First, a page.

But there was a second story that caught the eye, and it might be related. You decide.
The New York Times reported that Julie Taymor was recently surprised to learn that her recently completed film, Across the Universe, has been edited without her permission or knowledge. The culprit was no other than Joe Roth, the creator of Revolution Studios, the production company for which the film was made.
Ms. Taymor issued a response that the Times calls "carefully worded." It is more than that. It is temperate. For his part, Roth speaks with care as well. He praises Taymor as a "brilliant director" who has made a "brilliant movie." He says his intervention is completely unexceptional, part of the way that movies are made today.
And then he makes a mistake. He offers "No one is uncomfortable in this process, other than Julie." Really?
Waxman of the Times pounces,
…it is rare for an executive to step in and cut the movie himself. Ms. Taymor was still making her own final edits to the film when she learned several weeks ago that Mr. Roth had edited another, shorter version.
Having your movie editing by the studio head without your permission or knowledge, this is perhaps not at all business as usual. But Roth persists, arguing that his re-editing is in the nature of things. "It’s ‘show’ and it’s ‘business’."
And then he really puts his foot in it. He warned the press that it should not "work off her [Taymor’s] hysteria." Hysteria! Oh, don’t go there, girlfriend. You did not just say "hysteria." This is a loaded word and the unmistakable relic of a sexist regime in which women were excluded from film making and marketing, among other things, on the grounds of emotional instability. "Hysteria" has a long history in the world of psychology and medicine, a diagnostic wound inflicted by a largely male profession on its female "patients."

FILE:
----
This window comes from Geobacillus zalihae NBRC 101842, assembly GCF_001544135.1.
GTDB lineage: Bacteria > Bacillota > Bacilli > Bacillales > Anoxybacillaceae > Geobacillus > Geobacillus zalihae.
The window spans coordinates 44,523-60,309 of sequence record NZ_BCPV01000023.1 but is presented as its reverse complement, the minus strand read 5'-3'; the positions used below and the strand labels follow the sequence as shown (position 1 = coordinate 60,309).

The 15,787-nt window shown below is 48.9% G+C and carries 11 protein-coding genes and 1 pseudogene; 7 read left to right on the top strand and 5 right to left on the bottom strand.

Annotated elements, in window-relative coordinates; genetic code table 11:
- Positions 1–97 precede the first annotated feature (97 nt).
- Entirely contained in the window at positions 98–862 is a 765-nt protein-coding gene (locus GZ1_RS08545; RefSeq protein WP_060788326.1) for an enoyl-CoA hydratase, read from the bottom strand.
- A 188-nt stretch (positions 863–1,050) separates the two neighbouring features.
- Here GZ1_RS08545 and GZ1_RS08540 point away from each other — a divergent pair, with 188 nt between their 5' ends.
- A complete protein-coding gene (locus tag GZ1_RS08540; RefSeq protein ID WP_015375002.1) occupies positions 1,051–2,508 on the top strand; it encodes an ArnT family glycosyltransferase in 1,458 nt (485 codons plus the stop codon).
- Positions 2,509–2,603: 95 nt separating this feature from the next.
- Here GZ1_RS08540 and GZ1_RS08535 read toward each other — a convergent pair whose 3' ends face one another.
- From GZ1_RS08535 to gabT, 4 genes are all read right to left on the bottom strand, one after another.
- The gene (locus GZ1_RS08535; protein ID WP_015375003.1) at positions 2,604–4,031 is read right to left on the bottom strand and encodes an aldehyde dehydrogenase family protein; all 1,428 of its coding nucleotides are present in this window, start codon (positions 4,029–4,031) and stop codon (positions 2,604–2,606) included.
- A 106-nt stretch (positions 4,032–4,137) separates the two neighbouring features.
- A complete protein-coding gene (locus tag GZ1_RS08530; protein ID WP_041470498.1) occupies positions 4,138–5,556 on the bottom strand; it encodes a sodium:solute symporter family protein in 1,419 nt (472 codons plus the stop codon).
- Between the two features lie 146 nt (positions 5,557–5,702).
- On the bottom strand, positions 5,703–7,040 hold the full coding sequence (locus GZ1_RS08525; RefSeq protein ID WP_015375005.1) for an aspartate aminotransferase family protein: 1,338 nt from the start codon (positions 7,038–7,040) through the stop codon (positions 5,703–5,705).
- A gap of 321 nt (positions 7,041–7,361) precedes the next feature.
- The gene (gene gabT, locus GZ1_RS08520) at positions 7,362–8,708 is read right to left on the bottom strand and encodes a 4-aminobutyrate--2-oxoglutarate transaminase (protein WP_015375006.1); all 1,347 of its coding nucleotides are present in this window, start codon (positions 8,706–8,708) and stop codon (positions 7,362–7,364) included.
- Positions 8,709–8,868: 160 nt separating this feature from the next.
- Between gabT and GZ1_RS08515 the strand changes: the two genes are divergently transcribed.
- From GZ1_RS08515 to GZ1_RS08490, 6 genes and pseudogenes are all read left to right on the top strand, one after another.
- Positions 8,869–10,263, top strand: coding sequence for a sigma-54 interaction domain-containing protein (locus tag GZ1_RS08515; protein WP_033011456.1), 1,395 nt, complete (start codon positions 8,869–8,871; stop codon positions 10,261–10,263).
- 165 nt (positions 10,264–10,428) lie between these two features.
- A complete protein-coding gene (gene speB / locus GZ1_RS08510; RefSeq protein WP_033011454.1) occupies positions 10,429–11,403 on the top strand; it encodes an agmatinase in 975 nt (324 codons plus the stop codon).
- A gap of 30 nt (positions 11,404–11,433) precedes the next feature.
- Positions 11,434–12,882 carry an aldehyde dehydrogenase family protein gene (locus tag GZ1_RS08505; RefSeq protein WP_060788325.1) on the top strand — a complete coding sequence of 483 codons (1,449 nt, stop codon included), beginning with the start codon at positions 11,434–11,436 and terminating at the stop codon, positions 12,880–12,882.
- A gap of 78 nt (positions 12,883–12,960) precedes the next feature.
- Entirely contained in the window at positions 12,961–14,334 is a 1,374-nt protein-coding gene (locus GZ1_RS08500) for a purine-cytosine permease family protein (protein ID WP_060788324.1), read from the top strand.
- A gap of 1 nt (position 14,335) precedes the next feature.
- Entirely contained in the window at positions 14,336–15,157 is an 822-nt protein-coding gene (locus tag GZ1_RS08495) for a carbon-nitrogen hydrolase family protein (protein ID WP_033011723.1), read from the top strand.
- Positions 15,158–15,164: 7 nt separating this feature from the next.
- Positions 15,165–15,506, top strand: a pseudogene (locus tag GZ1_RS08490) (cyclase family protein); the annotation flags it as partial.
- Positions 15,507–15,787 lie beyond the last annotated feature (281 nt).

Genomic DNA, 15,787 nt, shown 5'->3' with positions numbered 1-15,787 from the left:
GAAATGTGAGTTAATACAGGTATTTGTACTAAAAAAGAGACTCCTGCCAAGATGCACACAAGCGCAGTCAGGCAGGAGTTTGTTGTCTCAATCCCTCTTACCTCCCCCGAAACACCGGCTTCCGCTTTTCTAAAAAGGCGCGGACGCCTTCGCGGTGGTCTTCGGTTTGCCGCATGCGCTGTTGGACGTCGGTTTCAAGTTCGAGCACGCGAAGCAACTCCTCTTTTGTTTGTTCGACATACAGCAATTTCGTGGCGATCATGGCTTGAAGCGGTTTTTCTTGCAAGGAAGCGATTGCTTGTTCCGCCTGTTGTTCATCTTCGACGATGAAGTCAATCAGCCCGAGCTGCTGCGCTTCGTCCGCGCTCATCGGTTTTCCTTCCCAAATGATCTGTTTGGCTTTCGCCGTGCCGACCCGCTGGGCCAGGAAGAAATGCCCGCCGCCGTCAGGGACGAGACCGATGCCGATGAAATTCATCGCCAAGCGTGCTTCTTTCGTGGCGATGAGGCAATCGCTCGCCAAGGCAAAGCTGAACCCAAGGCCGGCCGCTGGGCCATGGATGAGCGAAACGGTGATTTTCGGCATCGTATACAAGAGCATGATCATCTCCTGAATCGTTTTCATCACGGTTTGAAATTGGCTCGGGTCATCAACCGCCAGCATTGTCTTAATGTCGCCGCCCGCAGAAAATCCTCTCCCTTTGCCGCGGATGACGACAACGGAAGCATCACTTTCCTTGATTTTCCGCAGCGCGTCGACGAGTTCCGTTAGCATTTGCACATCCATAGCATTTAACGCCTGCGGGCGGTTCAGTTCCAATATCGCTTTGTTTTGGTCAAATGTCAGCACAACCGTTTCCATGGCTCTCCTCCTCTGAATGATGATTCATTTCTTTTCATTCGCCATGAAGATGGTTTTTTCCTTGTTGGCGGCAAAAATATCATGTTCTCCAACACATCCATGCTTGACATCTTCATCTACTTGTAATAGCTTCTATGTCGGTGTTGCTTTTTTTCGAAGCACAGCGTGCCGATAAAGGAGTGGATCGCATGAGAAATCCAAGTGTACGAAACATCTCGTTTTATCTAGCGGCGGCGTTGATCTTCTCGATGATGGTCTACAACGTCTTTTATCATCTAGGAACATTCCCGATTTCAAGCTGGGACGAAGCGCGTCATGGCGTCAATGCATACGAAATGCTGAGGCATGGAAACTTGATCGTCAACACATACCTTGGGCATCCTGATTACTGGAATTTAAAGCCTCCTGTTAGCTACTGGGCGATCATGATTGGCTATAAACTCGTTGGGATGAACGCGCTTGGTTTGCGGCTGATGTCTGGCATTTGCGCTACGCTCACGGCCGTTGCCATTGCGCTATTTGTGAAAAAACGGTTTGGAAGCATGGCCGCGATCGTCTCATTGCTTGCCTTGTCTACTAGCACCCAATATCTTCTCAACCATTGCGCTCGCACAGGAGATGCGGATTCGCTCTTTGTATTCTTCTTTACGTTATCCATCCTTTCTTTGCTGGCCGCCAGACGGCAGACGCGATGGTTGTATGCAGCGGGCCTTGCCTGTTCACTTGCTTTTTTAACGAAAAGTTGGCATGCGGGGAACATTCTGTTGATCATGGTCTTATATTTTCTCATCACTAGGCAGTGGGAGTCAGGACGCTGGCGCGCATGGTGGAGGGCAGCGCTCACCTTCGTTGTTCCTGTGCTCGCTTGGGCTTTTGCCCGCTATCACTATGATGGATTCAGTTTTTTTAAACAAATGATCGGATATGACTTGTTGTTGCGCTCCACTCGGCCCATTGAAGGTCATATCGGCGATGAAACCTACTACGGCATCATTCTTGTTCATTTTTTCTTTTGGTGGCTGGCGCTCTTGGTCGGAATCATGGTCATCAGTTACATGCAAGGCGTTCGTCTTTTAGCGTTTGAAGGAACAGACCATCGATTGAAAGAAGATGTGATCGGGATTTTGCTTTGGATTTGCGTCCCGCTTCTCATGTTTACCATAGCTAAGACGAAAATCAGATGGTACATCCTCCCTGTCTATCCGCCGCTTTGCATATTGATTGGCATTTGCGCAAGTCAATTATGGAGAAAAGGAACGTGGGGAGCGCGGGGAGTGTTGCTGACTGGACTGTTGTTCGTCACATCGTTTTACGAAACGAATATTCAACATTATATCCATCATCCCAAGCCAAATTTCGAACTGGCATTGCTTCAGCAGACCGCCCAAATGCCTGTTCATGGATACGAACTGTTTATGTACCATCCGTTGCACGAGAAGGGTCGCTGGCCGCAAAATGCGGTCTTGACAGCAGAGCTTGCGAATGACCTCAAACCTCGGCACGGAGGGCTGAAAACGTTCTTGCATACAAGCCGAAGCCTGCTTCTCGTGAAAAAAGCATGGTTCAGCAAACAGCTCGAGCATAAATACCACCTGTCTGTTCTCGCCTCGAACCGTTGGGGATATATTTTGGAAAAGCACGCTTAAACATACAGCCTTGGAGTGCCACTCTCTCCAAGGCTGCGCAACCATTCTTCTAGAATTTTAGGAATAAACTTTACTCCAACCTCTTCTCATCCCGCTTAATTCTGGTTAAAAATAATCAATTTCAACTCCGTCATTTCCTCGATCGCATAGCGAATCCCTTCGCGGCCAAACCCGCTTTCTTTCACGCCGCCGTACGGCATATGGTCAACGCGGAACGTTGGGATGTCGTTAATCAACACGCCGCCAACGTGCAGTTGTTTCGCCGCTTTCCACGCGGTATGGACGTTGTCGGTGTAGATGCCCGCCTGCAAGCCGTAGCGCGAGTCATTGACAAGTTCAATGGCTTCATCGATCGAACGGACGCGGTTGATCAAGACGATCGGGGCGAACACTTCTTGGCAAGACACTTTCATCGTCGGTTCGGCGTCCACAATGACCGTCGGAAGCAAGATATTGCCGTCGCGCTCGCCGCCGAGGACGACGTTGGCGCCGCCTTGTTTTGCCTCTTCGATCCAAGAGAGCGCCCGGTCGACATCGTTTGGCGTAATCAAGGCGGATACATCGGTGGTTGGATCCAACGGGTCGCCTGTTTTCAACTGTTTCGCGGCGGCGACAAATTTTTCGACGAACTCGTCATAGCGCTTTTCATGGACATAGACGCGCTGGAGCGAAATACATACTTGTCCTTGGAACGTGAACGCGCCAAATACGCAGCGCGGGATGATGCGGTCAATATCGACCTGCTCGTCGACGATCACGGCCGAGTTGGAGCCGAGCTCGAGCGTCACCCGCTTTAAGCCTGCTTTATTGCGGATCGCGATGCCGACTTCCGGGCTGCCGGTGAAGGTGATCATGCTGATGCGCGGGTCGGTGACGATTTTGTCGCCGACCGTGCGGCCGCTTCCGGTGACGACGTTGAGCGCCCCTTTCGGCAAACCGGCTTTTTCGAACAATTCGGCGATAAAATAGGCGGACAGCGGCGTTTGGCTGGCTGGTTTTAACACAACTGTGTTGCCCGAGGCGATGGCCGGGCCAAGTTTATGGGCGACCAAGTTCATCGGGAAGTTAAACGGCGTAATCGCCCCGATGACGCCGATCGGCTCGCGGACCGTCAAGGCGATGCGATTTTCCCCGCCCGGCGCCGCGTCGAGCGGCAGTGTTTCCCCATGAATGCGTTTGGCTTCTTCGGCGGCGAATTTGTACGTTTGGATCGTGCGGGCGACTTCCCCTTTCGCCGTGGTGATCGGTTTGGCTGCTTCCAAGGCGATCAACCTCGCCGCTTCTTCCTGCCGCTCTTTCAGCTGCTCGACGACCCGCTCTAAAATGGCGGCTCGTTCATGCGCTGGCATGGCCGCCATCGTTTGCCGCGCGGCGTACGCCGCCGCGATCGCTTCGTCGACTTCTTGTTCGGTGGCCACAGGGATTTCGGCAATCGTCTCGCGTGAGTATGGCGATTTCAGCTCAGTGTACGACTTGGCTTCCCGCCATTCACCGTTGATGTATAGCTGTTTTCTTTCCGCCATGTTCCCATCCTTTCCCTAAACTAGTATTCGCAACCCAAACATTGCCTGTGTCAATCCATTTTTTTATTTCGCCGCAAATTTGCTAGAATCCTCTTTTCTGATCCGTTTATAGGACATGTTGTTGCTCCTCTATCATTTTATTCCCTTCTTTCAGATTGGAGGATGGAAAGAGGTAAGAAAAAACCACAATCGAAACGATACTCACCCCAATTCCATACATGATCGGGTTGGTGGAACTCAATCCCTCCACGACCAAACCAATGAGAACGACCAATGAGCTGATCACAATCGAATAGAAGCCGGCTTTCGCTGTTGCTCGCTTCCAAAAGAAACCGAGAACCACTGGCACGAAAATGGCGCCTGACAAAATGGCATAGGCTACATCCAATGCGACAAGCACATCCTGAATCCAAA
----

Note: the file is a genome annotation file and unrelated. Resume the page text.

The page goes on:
The question is whether women entering the creative professions, and not just marketing, are playing the game by a new set of rules. Or, and this is the feminist suspicion, it is possible that the beast of sexism is alive and well amongst us, and women are being constrained by an old set of ideas.
Roth may be practicing the studio game in a conventional way, but he is using language that suggests otherwise. Or why not go for the cheap hit: Revolution Studios may not be so revolutionary after all.
Sampey, Kathleen and Aaron Baar. 2007. Wal-Mart Countersues Julie Roehm. BrandWeek. March 20, 2007. here. subscription required.
Waxman, Sharon. 2007. Film Has Two Versions, Only one Is Julie Taynor’s. New York Times. March 20, 2007, pp. B1, B7.